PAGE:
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Coalition set to debate pension tax relief cuts

Chief secretary to the Treasury Danny Alexander has reiterated the Liberal Democrats’ commitment to scrap or further restrict higher-rate pension tax relief.  

In an interview with The Daily Telegraph, Alexander suggests the Government cannot afford to continue with the levels of tax relief offered under the current system.

He says: “If you look at the amount of money that we spend on pensions tax relief, which is very significant, the majority of that money goes to paying tax relief at the higher rate.”

For those with “very large incomes who are paying very large pension contributions….. the country cannot afford to give you all the tax relief”.

A proposal to scrap higher-rate pension tax relief was included in the LibDem manifesto but did not make the coalition agreement.

Instead, the coalition Government announced new restrictions to higher rate relief such as a £50,000 annual allowance, introduced last April, and a reduction in the lifetime limit from £1.8m to £1.5m from this April.

Alexander told the Telegraph that scrapping higher-rate pension tax relief altogether would save the Government £7bn whilst scrapping it for those earning over £100,000 would save £3.6bn.

The coalition will meet this week to discuss tax plans ahead of the March 21 Budget and the Telegraph suggests Alexander will be pushing for those with incomes over £100,000 to have higher-rate relief cut.

Any such move is likely to face opposition from Chancellor George Osborne and Conservative backbenchers.

Alexander also told The Telegraph the LibDems would fight the next election with the commitment to raise the level at which income tax is paid to £12,500. It is current Government policy to look to increase the limit to £10,000. It will increase from £7,475 to £8,105 for the 2012/13 tax year.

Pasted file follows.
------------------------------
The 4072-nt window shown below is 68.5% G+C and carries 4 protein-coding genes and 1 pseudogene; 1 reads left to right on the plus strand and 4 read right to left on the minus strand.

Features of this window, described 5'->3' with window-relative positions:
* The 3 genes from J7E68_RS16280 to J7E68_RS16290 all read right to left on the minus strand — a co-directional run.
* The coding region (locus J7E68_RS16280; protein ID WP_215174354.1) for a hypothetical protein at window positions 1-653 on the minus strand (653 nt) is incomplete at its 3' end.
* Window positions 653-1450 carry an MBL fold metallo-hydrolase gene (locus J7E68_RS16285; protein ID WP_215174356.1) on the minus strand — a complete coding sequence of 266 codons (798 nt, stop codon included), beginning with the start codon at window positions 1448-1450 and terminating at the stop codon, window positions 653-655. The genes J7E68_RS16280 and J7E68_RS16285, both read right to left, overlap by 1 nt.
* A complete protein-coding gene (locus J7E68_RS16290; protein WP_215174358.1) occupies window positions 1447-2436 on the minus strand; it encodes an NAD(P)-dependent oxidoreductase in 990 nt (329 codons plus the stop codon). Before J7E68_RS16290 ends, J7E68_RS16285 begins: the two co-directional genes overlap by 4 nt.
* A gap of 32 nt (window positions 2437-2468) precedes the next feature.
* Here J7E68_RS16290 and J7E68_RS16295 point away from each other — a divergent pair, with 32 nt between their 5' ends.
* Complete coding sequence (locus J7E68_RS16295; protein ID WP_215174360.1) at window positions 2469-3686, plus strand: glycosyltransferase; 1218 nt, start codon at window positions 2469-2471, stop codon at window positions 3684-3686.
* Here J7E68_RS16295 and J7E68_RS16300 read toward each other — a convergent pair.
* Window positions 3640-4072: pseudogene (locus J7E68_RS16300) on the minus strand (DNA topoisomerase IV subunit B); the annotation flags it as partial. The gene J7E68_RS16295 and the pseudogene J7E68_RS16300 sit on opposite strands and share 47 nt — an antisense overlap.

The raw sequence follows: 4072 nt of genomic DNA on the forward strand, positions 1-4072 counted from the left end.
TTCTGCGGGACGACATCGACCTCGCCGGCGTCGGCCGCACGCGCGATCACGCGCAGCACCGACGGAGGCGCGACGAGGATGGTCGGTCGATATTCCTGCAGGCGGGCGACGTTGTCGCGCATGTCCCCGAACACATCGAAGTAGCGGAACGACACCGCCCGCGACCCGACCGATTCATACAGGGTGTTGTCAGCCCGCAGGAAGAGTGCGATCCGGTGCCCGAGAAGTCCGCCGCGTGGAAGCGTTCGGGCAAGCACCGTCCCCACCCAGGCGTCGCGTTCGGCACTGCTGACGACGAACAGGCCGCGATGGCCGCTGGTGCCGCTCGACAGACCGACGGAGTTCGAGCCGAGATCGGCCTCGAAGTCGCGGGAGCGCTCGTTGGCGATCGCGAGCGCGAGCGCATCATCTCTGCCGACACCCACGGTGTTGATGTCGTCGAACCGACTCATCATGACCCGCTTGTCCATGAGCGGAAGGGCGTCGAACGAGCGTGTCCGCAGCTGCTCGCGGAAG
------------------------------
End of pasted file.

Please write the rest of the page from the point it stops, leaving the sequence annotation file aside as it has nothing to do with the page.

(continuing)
Elsewhere, Treasury sources told The Sunday Telegraph that plans to introduce a tax break for married couples, included in the coalition agreement, would not feature in this year’s Budget.

The Telegraph also reports that the Government will consider a new tax avoidance crackdown which would allow HM Revenue & Customs to claw-back money saved from “’artificial’, but currently legal, tax dodges.”

The Sunday Times reports that Osborne is likely to push ahead with his plans to scrap child benefit for couples with at least one higher rate taxpayer with limited concessions for those earning just above the threshold.


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There are 12 comments at the moment, we would love to hear your opinion too.

  1. “artificial, but currently legal, tax dodges”? I thought if a tax dodge was artificial it was automatically evasion! Have I been misled by HMRC? Can we have clarity on this one please someone?

  2. Pension tax relief on contributions is given but when income is taken it is taxed. Therefore if we change the tax relief people get on input we will have to change the tax rate on pension payments – a night mare.
    Compare ISAs no tax relief on the way in & no tax relief on the way out. Pensions are the reverse.

    If people see as mis alignment they will stop saving in pensions – already we have the possibility that basic rate tax may be higher when with drawn than when paid in.
    Imagine if NICs were combined with income tax too !